The earlier cancer is detected the easier it is to be treated. A colonoscopy is the most accurate test for colon cancer. Before your colonoscopy, your doctor will give you thorough instructions to prepare for your examination. During the procedure, your doctor uses a thin, flexible tube, called a colonoscope or endoscope, with a camera attached to the end so he can see the inside of your colon. You are given sedation to avoid pain. If polyps are found, the doctor removes them with a wire loop attached to the endoscope.

A sigmoidoscopy is a less invasive version of a colonoscopy, as it only examines the lower part of the colon, known as the descending or sigmoid colon, and the rectum. Preparation is similar to that done for a colonoscopy.

A CT colonography or scan of the large intestine. This is less invasive than the two tests mentioned above but is done when the person is unable to undergo a colonoscopy. Preparation is the same, but if after the colonography, cancer is suspected, then the person will have to undergo a colonoscopy so that the doctor can perform a biopsy in order to make a firm diagnosis.

Stool tests – Your doctor may give you a test kit that you use to collect a small sample of stool (feces) to detect if there is blood in it. If a significant amount of blood shows up then you will need a colonoscopy.

Treatment for CRC

Treatment for CRC depends on what stage the cancer is at when it is detected. In the early stages, the cancer may be curable, but not in every case. Treatment for stages 1, 2, and 3 — before the cancer has spread to other parts of the body — will all involve surgery. Either a part or the whole colon will be removed depending on the type of cancer. This can result in you having to use a colostomy.

Chemotherapy and radiation are used when the cancer is no longer operable, or if the cancer is only located in the rectum.

One study found that Metformin use has been associated with a decreased risk of colon cancer and increased survival but states that further studies are needed.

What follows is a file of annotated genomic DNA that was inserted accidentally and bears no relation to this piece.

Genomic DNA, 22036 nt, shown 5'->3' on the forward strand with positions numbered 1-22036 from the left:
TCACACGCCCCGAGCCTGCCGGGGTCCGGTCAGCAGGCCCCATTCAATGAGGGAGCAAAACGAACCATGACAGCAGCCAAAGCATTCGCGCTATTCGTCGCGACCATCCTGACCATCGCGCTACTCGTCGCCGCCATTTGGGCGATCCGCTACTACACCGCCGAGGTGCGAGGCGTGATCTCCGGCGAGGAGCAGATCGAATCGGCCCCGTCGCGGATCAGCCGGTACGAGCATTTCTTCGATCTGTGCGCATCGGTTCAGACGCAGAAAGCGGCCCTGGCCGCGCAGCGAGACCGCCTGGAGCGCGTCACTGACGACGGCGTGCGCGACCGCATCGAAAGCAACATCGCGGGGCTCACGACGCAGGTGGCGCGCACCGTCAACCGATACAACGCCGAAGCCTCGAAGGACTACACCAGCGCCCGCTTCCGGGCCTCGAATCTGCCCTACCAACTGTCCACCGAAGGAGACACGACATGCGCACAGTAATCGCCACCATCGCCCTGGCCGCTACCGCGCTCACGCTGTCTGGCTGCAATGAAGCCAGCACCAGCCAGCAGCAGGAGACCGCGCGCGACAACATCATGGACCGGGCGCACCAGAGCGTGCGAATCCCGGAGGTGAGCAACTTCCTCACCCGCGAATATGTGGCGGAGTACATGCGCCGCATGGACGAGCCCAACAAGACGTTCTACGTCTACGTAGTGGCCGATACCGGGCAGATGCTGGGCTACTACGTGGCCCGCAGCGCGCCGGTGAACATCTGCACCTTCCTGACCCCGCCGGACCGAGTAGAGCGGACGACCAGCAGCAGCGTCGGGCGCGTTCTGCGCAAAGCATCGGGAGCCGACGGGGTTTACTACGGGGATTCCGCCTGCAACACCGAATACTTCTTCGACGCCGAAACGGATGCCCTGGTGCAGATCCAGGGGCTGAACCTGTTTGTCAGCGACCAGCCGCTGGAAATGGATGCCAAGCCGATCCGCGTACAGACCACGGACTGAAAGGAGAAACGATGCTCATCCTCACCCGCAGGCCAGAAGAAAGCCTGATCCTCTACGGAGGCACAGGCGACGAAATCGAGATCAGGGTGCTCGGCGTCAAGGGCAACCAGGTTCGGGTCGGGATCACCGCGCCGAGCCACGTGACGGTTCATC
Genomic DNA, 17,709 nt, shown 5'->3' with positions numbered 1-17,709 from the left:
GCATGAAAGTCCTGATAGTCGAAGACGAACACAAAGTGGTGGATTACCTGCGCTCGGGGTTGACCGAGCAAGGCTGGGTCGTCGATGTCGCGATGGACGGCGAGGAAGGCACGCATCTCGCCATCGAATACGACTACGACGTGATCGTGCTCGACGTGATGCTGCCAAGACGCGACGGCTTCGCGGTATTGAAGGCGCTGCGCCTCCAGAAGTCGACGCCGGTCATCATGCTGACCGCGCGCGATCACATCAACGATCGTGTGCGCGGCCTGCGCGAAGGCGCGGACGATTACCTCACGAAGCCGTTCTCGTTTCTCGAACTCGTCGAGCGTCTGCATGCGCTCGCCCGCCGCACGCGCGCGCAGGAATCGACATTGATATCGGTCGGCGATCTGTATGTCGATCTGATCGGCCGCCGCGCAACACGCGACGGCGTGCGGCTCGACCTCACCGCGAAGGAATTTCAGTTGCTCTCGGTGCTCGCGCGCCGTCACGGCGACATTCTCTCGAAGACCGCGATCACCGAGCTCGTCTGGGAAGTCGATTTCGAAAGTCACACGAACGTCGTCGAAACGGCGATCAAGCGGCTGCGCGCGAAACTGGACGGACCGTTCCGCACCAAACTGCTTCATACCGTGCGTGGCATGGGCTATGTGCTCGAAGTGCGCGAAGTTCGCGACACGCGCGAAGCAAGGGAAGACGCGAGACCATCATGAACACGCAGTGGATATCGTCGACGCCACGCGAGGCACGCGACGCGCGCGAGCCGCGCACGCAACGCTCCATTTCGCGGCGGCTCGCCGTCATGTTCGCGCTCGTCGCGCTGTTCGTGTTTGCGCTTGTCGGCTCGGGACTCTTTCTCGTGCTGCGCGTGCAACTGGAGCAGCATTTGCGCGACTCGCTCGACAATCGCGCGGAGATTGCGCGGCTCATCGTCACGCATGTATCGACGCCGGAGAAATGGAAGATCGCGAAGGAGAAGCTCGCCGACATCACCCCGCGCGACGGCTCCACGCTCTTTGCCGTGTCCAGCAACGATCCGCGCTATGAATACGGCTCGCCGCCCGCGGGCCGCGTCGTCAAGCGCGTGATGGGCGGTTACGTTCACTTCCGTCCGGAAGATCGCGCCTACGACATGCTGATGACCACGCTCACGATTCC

A diagnosis of colorectal cancer can be as frightening as a diagnosis of type 2 diabetes, but the good news is both illnesses can be managed or even cured if detected early and if proper lifestyle changes are made. According to the American Diabetes Association (ADA), the survival rate for those diagnosed with CRC in the early stages is very high, yet over a third of US adults aged 50 to 75 have never been screened. If you have type 2 diabetes, you are at a greater risk for developing CRC. This March, if you are in the group of people who should have been screened and have not, please make it your duty to do so.

A diagnosis of type 2 diabetes can send your life into a tailspin. It can leave you feeling alone and overwhelmed, but it doesn’t have to. Join my type 2 diabetes network group and get the help and support you need.

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Egg “Donuts” With Avocado Recipe

Avocados are among the most healthy fruits you can eat. Avocados contain just 4 grams of carbohydrates per serving and one-third of a medium avocado contains 3 grams of fiber. Avocados do contain fat but the fat they contain is unsaturated unlike the saturated fat found in butter and other full-fat spreads. This combination of complex carbs, fiber, and unsaturated fat makes avocados a satisfying food that keeps you feeling full longer and gives you a slower, longer-lasting supply of energy, which diabetics need.